August 25, 2018 at 10:55PM

The social foci hypothesis predicts that links are more likely to form among individuals who, for example, are classmates, co-workers, or go to the same gym (they share a social foci). The triadic closure hypothesis predicts that links are more likely to form among individuals that share “friends” or acquaintances. Finally, the homophily hypothesis predicts that links are more likely to form among individuals who share social characteristics, such as tastes, cultural background, or physical appearance (Lazarsfeld and Merton 1954), (McPherson et al. 2001).  

definitions of social foci, triadic closure, and homophily within network science.
August 26, 2018 at 11:39AM

Yet, strategic games look for equilibrium in the formation and dissolution of ties in the context of the game theory advanced first by (Von Neumann et al. 2007), and later by (Nash 1950).  

August 25, 2018 at 10:58PM

Preferential attachment is the idea that connectivity begets connectivity.  

August 25, 2018 at 10:59PM

Preferential attachment is an idea advanced originally by the statisticians John Willis and Udny Yule in (Willis and Yule 1922), but has been rediscovered numerous times during the twentieth century.  

August 25, 2018 at 11:00PM

Rediscoveries of this idea in the twentieth century include the work of (Simon 1955) (who did cite Yule), (Merton 1968), (Price 1976) (who studied citation networks), and (Barabási and Albert 1999), who published the modern reference for this model, which is now widely known as the Barabasi-Albert model.  

August 25, 2018 at 11:01PM

preferential attachment. In the eyes of the social sciences, however, understanding which of all of these hypotheses drives the formation of the network is what one needs to explore.  

For example what drives attachment of political candidates?
August 26, 2018 at 08:15AM

Finally it is worth noting that trust, through the theory of social capital, has been connected with long-term economic growth—even though these results are based on regressions using extremely sparse datasets.  

And this is an example of how Trump is hurting the economy.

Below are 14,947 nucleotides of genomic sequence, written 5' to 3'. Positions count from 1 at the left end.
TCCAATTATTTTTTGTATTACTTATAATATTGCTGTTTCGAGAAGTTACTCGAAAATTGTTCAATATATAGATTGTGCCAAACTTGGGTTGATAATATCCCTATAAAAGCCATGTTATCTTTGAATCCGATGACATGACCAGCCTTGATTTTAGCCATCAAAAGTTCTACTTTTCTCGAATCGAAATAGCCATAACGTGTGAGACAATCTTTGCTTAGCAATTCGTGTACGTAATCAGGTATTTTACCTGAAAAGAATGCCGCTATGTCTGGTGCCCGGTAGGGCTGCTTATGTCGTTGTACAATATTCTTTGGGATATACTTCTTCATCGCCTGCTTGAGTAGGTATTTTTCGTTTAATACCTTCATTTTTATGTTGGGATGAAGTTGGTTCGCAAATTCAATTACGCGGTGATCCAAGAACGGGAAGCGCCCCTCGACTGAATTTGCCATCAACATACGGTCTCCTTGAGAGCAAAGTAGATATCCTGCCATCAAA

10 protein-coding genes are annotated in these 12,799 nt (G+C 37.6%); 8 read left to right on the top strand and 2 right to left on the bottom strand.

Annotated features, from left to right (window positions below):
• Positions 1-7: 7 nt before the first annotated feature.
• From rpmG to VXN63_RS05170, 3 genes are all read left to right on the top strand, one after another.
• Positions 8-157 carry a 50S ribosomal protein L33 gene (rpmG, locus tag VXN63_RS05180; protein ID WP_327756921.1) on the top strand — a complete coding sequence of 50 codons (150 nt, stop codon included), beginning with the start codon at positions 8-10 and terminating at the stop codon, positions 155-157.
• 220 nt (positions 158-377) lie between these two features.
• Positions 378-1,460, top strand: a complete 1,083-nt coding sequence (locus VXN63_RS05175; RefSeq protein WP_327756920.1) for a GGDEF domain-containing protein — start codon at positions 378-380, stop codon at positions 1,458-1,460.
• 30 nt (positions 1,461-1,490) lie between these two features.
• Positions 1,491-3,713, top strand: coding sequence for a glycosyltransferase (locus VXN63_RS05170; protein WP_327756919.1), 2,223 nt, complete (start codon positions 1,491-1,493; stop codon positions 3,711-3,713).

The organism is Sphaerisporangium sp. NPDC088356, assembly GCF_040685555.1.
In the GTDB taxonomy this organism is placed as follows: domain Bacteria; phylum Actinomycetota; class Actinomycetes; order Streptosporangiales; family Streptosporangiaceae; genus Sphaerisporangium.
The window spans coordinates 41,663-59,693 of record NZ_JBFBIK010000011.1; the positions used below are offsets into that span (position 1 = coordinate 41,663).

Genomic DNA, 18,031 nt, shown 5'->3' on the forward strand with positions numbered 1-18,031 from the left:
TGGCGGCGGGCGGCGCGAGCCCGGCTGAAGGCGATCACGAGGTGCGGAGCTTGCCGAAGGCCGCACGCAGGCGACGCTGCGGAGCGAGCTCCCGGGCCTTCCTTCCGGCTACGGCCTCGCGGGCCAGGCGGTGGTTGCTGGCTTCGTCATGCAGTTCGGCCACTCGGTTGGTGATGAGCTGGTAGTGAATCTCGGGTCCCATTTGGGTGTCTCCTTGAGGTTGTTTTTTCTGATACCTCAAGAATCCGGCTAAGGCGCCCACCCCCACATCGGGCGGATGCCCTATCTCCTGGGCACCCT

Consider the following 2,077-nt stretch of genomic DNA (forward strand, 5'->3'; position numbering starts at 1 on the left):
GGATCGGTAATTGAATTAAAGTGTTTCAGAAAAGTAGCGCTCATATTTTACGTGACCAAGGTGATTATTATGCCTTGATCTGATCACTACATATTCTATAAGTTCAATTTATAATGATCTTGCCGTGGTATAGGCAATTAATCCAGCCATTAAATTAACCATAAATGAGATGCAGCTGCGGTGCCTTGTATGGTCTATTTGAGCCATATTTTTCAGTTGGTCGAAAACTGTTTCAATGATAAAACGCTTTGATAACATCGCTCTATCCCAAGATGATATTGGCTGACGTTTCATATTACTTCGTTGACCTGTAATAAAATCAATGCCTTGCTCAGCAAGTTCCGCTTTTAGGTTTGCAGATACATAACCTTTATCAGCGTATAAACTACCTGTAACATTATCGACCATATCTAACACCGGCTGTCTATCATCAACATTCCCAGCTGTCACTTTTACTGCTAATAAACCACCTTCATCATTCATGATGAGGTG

August 26, 2018 at 08:33AM

Nevertheless, the evidence suggests that social capital and social institutions are significant predictors of economic growth, after controlling for the effects of human capital and initial levels of income (Knack and Keefer 1997), (Knack 2002).4 So trust is a relevant dimension of social interactions that has been connected to individual dyads, network formation, labor markets, and even economic growth.  

August 26, 2018 at 08:35AM

Social scientist, on the other hand, have focused on what ties are more likely to bring in new information, which are primarily weak ties (Granovetter 1973), and on why weak ties bring new information (because they bridge structural holes (Burt 2001), (Burt 2005)).  

August 26, 2018 at 09:45AM

heterogeneous networks have been found to be effective promoters of the evolution of cooperation, since there are advantages to being a cooperator when you are a hub, and hubs tend to stabilize networks in equilibriums where levels of cooperation are high (Ohtsuki et al. 2006), (Pacheco et al. 2006), (Lieberman et al. 2005), (Santos and Pacheco 2005).  

August 26, 2018 at 09:49AM

These results, however, have also been challenged by human experiments finding no such effect (Gracia-Lázaro et al. 2012). The study of cooperation in networks has also been performed in dynamic settings, where individuals are allowed to cut ties (Wang et al. 2012), promoting cooperation, and are faced with different levels of knowledge about the reputation of peers in their network (Gallo and Yan 2015). Moreover, cooperating behavior has seen to spread when people change the networks where they participate in (Fowler and Christakis 2010).  

Open questions
August 26, 2018 at 09:50AM

References

1.